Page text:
Like the title suggests, this rotunda, designed by POPULOUS (or HOK Sport like many call it), is designed after the history of the Brooklyn Dodgers. Some of Jackie Robinson’s best quotes and pictures are adorned inside a replica of the Dodgers fifth and most popular stadium, Ebbits Field.
So why is this entrance criticized so heavily? Well, Citi Field is the home of the Mets, not the Dodgers. When you walk into Citi Field, a lot of Mets fans would have preferred statues of Tom Seaver and Keith Hernandez, even the press has written about it at length.
And while the Mets haven’t added statues yet, they did listen in 2010, when, one year after the ballpark’s first game, they opened a “Mets Hall of Fame and Museum” with commemorative plaques, jerseys and even the World Series trophy.
Another tactic the Mets have done to try to make the outside more Mets centric is the addition of fanwalk bricks, which is very cool to see in practice, as I’d much rather see quotes from Mets fans than Geico advertisements, but is very costly for the fan.
Moving inside the stadium, we see another new ballpark trend. Team Stores. Two, to be exact, less than 50 steps from the entrance. This no-frills tactic, where you don’t pay much on a ticket, but are forced to pay a lot for merchandise and concessions is a truly brilliant move. If you are a fan that wants to watch the game and nothing else, you can buy a ticket for $6 dollars, and enjoy the game. If you want to have fun with your family, you can enjoy all of the concessions and fun games at Fan Fest (currently called Send In The Clowns Fan Fest, but that always changes….) like dunk tank, a fast pitch game and event virtual simulator. Additionally, young fans can run the bases after Sunday Home Games (known as the Mr.Met Dash), which is extremely fun for the little ones, and is another example of how teams are becoming more accessible and interested in “opening up” their stadium. Ten or twenty years ago, when ballparks were considered “sacred” a post game dash would never be allowed.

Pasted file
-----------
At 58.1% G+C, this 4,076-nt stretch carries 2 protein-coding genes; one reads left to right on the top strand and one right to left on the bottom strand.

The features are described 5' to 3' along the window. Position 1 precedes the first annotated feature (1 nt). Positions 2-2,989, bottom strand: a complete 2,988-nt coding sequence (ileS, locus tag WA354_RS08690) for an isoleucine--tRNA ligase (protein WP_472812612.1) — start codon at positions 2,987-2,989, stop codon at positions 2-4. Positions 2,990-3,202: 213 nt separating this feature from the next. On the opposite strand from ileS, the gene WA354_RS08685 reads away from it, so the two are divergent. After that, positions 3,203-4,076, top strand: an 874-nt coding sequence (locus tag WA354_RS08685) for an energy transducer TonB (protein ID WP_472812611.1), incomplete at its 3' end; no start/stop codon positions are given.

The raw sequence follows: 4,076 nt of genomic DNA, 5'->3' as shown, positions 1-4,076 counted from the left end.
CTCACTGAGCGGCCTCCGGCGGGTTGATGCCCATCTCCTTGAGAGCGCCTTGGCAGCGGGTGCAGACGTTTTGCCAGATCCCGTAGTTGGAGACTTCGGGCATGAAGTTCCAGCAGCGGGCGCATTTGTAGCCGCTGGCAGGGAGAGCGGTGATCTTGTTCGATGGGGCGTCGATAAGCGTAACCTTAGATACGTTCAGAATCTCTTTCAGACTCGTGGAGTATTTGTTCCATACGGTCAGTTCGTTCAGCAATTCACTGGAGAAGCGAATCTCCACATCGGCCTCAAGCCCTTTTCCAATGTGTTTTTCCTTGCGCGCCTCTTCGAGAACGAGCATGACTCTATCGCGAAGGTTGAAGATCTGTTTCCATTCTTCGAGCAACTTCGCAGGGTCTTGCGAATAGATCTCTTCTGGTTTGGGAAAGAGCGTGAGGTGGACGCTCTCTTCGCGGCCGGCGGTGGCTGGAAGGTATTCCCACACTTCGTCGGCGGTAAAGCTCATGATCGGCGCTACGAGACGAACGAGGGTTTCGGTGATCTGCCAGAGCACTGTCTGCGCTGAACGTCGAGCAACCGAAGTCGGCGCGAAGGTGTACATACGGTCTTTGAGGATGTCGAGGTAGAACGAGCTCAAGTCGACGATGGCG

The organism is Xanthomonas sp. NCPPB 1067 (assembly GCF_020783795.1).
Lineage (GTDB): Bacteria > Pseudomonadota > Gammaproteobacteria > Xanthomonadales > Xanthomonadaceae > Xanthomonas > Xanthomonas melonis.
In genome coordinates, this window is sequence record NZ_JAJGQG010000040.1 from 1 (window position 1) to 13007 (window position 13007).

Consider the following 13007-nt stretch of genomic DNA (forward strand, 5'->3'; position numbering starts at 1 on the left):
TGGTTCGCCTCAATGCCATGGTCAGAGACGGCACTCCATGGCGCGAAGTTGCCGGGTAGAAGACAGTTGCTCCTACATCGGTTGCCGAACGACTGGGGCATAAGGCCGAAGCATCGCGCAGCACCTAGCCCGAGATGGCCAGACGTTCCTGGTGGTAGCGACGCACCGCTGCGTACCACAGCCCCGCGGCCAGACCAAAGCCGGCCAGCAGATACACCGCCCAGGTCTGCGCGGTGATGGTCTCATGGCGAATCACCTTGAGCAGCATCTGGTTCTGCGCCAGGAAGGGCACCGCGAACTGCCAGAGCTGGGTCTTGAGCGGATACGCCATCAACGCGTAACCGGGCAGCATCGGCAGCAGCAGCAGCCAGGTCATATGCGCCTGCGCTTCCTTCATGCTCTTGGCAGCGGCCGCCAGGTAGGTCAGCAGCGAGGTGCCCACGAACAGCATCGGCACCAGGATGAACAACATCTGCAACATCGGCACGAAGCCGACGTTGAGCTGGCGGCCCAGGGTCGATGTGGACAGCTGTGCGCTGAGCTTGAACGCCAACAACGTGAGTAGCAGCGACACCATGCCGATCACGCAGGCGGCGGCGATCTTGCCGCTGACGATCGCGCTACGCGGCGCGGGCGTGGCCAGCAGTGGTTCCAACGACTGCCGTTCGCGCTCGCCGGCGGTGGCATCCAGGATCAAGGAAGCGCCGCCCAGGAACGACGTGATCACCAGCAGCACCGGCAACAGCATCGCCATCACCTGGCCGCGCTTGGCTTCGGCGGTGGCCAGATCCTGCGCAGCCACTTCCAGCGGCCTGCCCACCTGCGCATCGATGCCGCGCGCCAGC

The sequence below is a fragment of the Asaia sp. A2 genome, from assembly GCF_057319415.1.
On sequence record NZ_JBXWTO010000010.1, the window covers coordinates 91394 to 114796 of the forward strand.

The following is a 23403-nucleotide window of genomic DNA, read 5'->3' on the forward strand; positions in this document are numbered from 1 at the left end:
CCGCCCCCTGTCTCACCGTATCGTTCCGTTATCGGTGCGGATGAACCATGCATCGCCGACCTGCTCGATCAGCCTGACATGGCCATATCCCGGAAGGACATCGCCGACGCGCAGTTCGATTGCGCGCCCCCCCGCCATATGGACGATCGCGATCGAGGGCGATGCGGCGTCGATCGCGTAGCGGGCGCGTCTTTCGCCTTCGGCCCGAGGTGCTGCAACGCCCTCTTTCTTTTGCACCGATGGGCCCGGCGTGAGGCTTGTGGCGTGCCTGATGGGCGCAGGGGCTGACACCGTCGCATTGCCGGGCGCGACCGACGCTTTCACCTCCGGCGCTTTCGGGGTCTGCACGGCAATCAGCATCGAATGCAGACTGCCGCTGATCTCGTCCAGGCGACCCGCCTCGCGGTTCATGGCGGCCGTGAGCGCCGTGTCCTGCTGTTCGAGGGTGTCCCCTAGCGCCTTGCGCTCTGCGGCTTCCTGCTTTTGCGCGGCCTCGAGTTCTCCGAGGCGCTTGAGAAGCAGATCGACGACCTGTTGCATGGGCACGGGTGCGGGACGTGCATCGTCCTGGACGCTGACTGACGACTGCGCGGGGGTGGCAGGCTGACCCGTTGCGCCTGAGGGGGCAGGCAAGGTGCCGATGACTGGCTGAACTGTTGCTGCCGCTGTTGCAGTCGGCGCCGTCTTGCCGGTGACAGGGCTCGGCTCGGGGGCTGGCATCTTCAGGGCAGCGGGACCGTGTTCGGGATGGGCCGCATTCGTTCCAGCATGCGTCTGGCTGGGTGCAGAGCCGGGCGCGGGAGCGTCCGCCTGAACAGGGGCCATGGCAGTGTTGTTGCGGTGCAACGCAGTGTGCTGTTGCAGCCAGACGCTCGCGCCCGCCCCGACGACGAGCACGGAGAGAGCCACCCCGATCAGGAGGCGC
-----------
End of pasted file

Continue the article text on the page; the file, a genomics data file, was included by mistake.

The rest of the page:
Another ballpark staple is food, and Citi Field doesn’t disappoint there. The New York Post and other newspapers have often called Citi Field the best stadium in the world as far as eats, and I don’t disagree.
From Blue Smoke to Fuku to PRESSED, to Taqueria to Shake Shack (where people will miss 3 innings of a game just to get a milkshake) there are nearly infinite options for dining. Fans that want an elevated dining experience can dine at the Porsche Grille with excellent stadium views or the Pat La Frieda Chop House (again, it’s officially called the Pat La Frieda Chop House presented by Delta Airlines, but, I fly United, so I don’t mention that.)
While the food at Pat La Frieda’s looks good, I kind of question the idea of an indoor steakhouse at a Baseball field, but, I digress.